Mgborie’s sputum had changed from dark-brown to pink, then to frank red blood, with the cough more persistent than ever. The years of sitting beside the furnace, making smoked fish for sales to send her son through school, had it’s dividends in her charred lungs and her failing heart. When Uzodimma visited home last December, he could tell she had lung cancer from the little Pathology he did in Preclinicals. Frail, pale and lethargic, she lay on that bed with her beautiful brown eyes that told her son she was proud of him and all he had become. She would now rest, hoping to join Onwuatuegwu ahead soonest so they could watch over their son together from a good vantage point. Isn’t that what good parents should do in the end? But as she looked back into his eyes, it appeared to her that Onwuatuegwu had come back from the dead. Uzodimma held her hands tight as he assured her that he would save his old-time Love from the clutches of the Grim-Reaper.
The next 2 months in Bloomsbury saw what some called a wild goose chase in frantic search for anything that could help his mother. Even Professor Lindsay noticed the new aggression in him. “If there was a vaccine for Measles and Diphtheria and Tetanus, couldn’t there be a vaccine for Cancers, Lung Cancer in particular?” This was the new question on the Neptunian’s lips and he was bold about it. He knew he had no time to wait or waste as he already had his fair share of deathblows to close relatives. He was on the brink of unearthing the carrier proteins for the tumor suppressor genes that would be incorporated into the MOVAX, a name he had coined from his mother’s initials, when the letter came in from Afikpo’s community elders.
“Dia Uzodimma, ya mama af dai, an wi go beri am dis Wenesde. Wi se mek wi tel yu. Tek at. Baibai”
Short and stabbing, the letter tore to pieces what was left of his heart. Why was death so black-hearted? Why at the very sight of the oil of Salvation does it sniff the light out of our dim candles. Truly, in the words of C.S. Lewis, the death of a beloved is an amputation. For Uzodimma, it was more like a decapitation. Mr Barnes Williams, his School Counsellor to whom he could run to for succour was on a sabbatical to France.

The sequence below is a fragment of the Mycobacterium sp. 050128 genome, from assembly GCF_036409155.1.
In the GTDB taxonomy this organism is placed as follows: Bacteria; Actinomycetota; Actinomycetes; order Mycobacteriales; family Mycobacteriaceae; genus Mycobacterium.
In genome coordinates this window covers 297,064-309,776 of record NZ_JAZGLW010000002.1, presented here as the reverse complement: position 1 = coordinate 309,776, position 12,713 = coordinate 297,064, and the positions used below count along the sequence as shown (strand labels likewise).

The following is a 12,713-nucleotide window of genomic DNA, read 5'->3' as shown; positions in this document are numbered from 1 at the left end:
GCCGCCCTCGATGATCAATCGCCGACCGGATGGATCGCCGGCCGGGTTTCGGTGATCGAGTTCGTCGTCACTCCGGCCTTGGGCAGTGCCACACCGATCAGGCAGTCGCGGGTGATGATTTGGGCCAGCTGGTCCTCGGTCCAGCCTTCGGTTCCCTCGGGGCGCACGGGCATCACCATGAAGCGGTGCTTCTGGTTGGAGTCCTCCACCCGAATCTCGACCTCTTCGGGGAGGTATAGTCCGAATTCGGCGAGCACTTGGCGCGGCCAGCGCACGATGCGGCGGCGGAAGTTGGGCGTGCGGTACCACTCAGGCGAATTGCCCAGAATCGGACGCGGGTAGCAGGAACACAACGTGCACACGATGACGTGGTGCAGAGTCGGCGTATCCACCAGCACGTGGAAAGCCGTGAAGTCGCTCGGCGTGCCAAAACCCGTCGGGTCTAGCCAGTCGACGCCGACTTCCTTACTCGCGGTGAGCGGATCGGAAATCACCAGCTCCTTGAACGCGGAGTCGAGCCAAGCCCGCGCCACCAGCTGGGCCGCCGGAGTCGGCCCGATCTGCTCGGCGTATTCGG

With no one to talk to, Uzodimma packed his bags and was on the next plane to Nigeria. He would land at Akanu Ibiam International Airport, in Enugu. Why not give himself the opportunity of seeing her body one last time. He arrived Afikpo late Tuesday night as the elders were meeting about the burial costs of the soliloquising old woman. She would be laid to rest in her courtyard, just beside her husband. The sight of Uzodimma brought relief to them, at least, he should have brought some Oyinbo money along to spend.
Wednesday night passed with Uzodimma staring into the skies, the smoked-fish furnace responsible for Mgborie’s demise sitting across seemed to be saying to him “it wasn’t my fault, she was only using me to make money for you“. He blamed himself over and over again. If only he had been a little faster with MOVAX, or if only he hadn’t even gone to London to study. The many “if-s” stormed his head and soon enough, he lost it. Uzodimma went nuts right there and then, a sort of post-traumatic-stress-disorder-induced psychosis. He headed with speed to the carpenter’s workshop across the house, carrying his purple knapsack along with him. He would go and excavate her grave and…. he just wanted to see his mother again. “Thud, thud, thuddddd” was the sound Mazi Ibezimako heard that solemn night from his window only to see Uzodimma doing the abominable. Gathering fellow elders, they managed to stop him from breaking the coffin open, but they couldn’t silence the multitude of voices in the bereaved young man’s head. He absconded with his bag full of nails and off, he was gone. Only to be seen weeks later on the streets of Aba, yelling at midday “Whimper Dimper, I see you Super…”
But back in Bloomsbury, the prototype for MOVAX had been completed successfully using Uzodimma’s manuscripts. With an uncompromising Professor Lindsay heading the research team, no one dared take credit for the Neptunian’s work. Uzo will receive the honorary award from the Queen of England himself during the presentation at the Buckingham Palace. Mr Barnes Williams suggested they sent a search team to Nigeria to find the man whose daring brilliance defied death. Five Oyinbo men stormed the Onwuatuegwu’s residence with Barnes at the forefront; he had taken it upon himself to find Uzo no matter what. They were warmly received and served garri with ofe aku that evening as Mazi Ibezimako showed them pictures of four-year old Uzodimma and his parents, a proof that he wasn’t a Neptune alien afterall.
Would they find the Carpenter in rags?
Would he even ever come back to his senses?
Would Uzodimma Chukwuemeka Onwuatuegwu ever live to taste the good side of life again?
All these and many more in subsequent episodes.